Unemployment in Japan

Only available on StudyMode
  • Download(s) : 190
  • Published : March 29, 2013
Open Document
Text Preview
Agnese and Sala (2009) mentioned the puzzling performance of Japan in the past two decades is the object of growing attention in the literature. In this paper, we are discussing about one salient feature of this performance – the long term unemployment in Japan. According to Bloomberg, AFP on Business Times dated on 30 November 2011, it was mentioned the country faced a high unemployment rate at 4.5% in October 2011 which is higher than the 29 economists’ prediction. Our aim is to exam the causes of Japan’s long term unemployment in recent years in general and to understand about the measurement that the Japanese government has taken to minimise the high unemployment rate. The article, in brief, mentioned about the highest level of unemployment rate in the three months period from August till October 2011, as impacts of the slowdown in economy because of post massive earthquake in March 2011, the negative influence of the Europe’s debt crisis deepening and gaining the Yen which impeded the nation’s recovery, and after all these “effects” that led many big manufacturers have the retrenchment of big number of workers such as at TDK Corp and Panasonic. The article also referred to the monetary policy that government may apply to help the unemployment rate drop. The definition of unemployment, according to Carbaugh (2007) it is the group individuals who are not employed but are actively looking for works. Samuelson and Nordhaus (2005:311) in addition, argued that to be counted as unemployed, a person must do more than simply thinking about work but also must report specific efforts to find a job such as sending resumes or having job interview. According to Trading Economics' report on unemployment rate in Japan from 2010 to October 2011, below data shows that Japan in fact had higher unemployment rate in 2010 comparing to 2011 in general:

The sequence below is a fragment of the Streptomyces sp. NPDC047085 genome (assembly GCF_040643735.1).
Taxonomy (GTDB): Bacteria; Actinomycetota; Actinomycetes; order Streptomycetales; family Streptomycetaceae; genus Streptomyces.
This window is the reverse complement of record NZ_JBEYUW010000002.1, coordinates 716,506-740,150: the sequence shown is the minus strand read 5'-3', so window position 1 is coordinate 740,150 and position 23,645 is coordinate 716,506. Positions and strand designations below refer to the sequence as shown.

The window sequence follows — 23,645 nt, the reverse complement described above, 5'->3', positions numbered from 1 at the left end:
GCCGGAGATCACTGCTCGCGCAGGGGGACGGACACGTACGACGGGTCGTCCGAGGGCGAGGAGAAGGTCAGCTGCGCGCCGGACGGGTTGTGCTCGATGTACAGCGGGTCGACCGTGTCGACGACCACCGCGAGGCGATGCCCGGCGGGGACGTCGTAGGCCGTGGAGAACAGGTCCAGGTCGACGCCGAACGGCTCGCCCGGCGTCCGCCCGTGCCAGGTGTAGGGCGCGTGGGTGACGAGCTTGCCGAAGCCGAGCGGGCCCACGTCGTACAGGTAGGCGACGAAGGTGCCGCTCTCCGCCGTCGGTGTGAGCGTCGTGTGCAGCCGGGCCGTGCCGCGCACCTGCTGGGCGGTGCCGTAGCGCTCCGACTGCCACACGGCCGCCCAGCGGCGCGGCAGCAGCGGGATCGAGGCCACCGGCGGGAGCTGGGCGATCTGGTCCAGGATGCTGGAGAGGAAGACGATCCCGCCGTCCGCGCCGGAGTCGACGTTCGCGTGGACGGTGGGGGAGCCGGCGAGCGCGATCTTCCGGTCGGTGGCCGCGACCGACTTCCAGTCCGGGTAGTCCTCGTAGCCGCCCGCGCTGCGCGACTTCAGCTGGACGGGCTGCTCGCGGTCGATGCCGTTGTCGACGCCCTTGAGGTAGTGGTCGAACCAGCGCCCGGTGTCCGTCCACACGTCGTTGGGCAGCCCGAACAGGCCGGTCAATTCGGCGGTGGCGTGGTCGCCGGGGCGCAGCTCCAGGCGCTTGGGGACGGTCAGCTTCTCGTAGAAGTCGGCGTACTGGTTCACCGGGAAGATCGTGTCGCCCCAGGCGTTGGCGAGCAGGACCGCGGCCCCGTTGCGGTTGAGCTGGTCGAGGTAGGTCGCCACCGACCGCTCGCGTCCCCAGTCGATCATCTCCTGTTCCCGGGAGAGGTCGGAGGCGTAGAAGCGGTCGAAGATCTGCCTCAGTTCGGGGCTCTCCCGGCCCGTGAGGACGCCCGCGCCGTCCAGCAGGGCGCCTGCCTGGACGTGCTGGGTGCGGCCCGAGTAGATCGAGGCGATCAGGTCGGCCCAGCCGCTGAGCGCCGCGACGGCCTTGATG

The unemployment rate in 2010 was ranged from 4.9% to 5.3% and then went down to 4.6% by December 2010. In 2011, from...
tracking img